Google Earth homework for hunt on Yazoo, Panther Swamp NWRs leads to trophy kill.
(Editor’s Note: Hunter John Thomason has been unavailable for a telephone interview because he works offshore, so this story was put together using an emailed account of the hunt.)
John Thomason’s emotions ran the gauntlet during the hours he spent planning his hunt, sitting in the stand and waiting to see if his shot was true.
As a youngster, he learned to appreciate the outdoors from his grandfather, Clyde Perkins. Hunting, fishing, learning about wildlife and other facets were soaked up by young John on his trips with Perkins, who died two years ago in an automobile accident.
During deer season, Thomason (who goes by Captain John T on the MS-Sportsman.com forum) plans his hunting trips to maximize the hours in the woods. He researches his areas, checks Google Earth and other online sites, and preps his equipment to have everything in top shape.
After learning regulations had changed for the Delta National Forest, Thomason decided to spend a week in the Yazoo and Panther Swamp national wildlife refuges. The move paid off in spades in November.
He hunted each morning until about 9 a.m., and then scouted different areas based on his Web research. The third morning, he saw four bucks, including a 150-class 10-point that held up about 60 yards away.
Three days later, he saw the 10-point again along with two smaller bucks.
So on the final morning, a little after 6 a.m., Thomason was ready when he saw the body and antlers of what he believed was the 10-point whitetail.
“I had a big-body deer coming right down the slough 20 yards (away),” he said. “I was praying to the deer gods for a little more light, believing that with the body size this was my big 10-point standing at 20 yards.
“Well, this time the deer gods answered my prayer. The deer stood there just long enough for a glimmer of light to hit a massive set of horns. I knew this was my 10-point.”
That’s all the bow hunter needed to see.
“I dropped back to find the sweet spot just behind the front shoulder, found my pin in the peep sight and let the carbon 5575 fly,” Thomason said. “Then the pit of my stomach turned upside down and sideways as the Easton Tracer S-nock disappeared just behind the last rib.”
The buck moved just as he released the arrow, which hit too far back for Thomason. He said the deer ran by his stand, stopped near a tree and blew at him.
“This made me even sicker,” he said. “Deer don’t blow at you with an arrow through their lungs.”
Thomason decided to wait for three hours before starting to trail the buck. During that time he thought about all the preparation, about his shot. He ran through all the “what if” scenarios.
He looked at where the deer had been and where it ran to in the woods.
“Sitting 30 feet up in that tree for three hours knowing the shot placement on my dream buck was terrible, all I could do was wish for a bottle of Pepto,” Thomason said. “Other than sitting in the delivery room waiting on the birth of my son, this was the longest three hours of my life.”
He called on past experience to maintain hope that the shot was enough to put the deer down.
“One thing kept me positive: I had the same thing happen on a bull elk in September while hunting in Colorado,” Thomason said. “On a moving elk, the shot also hit far back, but the bull piled up after only covering 65 yards. I believe the 2-inch cut Grim Reaper whitetail special broadhead is the only reason that elk didn’t run forever.”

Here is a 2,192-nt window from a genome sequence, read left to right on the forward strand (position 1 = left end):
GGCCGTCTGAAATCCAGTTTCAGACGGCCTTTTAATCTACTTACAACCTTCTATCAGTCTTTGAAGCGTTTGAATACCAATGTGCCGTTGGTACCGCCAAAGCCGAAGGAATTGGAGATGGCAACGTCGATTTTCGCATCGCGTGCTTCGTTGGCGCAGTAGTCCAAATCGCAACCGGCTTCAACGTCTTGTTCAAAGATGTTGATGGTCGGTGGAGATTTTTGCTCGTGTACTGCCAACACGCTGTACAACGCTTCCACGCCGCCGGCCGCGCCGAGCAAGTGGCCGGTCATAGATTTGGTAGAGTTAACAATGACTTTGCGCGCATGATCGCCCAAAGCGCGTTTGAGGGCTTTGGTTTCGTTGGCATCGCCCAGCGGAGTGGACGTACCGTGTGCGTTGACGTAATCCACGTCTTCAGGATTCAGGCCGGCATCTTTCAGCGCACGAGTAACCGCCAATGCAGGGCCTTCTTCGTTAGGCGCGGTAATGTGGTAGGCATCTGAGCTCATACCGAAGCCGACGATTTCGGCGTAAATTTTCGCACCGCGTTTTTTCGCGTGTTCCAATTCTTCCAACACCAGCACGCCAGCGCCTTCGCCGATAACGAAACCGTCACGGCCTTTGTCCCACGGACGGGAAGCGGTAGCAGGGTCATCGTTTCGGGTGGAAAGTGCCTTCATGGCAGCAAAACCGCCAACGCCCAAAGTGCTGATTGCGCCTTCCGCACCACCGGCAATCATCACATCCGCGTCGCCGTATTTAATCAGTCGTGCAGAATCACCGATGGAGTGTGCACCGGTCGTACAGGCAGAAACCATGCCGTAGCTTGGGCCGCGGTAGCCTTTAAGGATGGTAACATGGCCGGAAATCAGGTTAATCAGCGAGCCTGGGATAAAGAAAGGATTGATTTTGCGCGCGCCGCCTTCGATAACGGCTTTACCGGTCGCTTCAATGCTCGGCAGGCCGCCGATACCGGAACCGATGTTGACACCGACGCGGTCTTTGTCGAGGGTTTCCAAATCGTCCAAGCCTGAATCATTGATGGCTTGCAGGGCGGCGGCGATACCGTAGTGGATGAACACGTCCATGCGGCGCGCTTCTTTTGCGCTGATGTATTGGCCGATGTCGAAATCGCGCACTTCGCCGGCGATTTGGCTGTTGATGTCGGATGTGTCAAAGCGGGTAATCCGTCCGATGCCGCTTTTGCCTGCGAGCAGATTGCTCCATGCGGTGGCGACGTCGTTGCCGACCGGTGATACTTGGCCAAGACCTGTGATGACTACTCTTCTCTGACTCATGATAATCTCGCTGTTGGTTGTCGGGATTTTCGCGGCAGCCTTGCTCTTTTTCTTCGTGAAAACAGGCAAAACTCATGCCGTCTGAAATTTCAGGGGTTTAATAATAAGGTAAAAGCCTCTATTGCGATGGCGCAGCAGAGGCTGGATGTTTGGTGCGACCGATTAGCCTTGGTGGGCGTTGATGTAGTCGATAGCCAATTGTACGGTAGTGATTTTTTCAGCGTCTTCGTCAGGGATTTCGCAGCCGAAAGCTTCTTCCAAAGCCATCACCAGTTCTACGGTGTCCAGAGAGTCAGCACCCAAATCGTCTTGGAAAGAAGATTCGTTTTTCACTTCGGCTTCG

Thomason finally began looking for his trophy deer, starting at the point of impact where he found brown hair and little blood. The sparse trail led him for about 50 yards, sometimes on his hands and knees.
“I had covered around 50 yards through thick vines and underbrush when I glanced ahead,” he said. “My knees almost buckled as my eyes caught sight of what had only filled my dreams up to that point.
“There, less than 10 steps ahead of me, was not the monster 10-point but the most unique whitetail deer I had ever seen. As I made my way over to my trophy buck the sickness in the pit of my stomach turned into butterflies.”
Thomason described seeing his buck as “ground explosion.” Instead of overestimating, his unique buck had more than a dozen points “going everywhere.”
It was a mix of typical and non-typical, and green scored at 183 4/8 inches Pope & Young.
His planning, patience and practice had paid off.
“As I sat down to admire my trophy deer and the back tracks of the hunt, I could only feel an overwhelming feeling of accomplishment as this deer wasn’t taken on an expensive private hunting lease: This deer was taken on public land, free for anyone with a $15 permit and a hunting license to hunt, and with a bow and arrow at less that 20 yards,” Thomason said.
He attributed the kill to all the online homework he did before the hunt.
“Google Earth is an awesome way to look for travelways, funnels and bedding areas,” Thomason said. “Combined with a good GPS, you can link to Google Earth (and) pinpoint these areas to within feet.”
Thomason also couldn’t help but think of his late grandfather.
“I believe, in part, he is responsible for me killing this fine deer,” he said. “My granddad was the most unique man I ever knew, the most optimistic human that has ever graced the planet. I still hear him say, ‘They’re going to start moving soon’ or ‘All you have to do is find them, John Robert, they’re here!’
“He taught me the way to truly enjoy and appreciate hunting and fishing, not killing and mounting. This is the reason behind calling my deer ‘Clyde.’ I know no better way to show the respect for such an animal than to call him after the man I most respected.”
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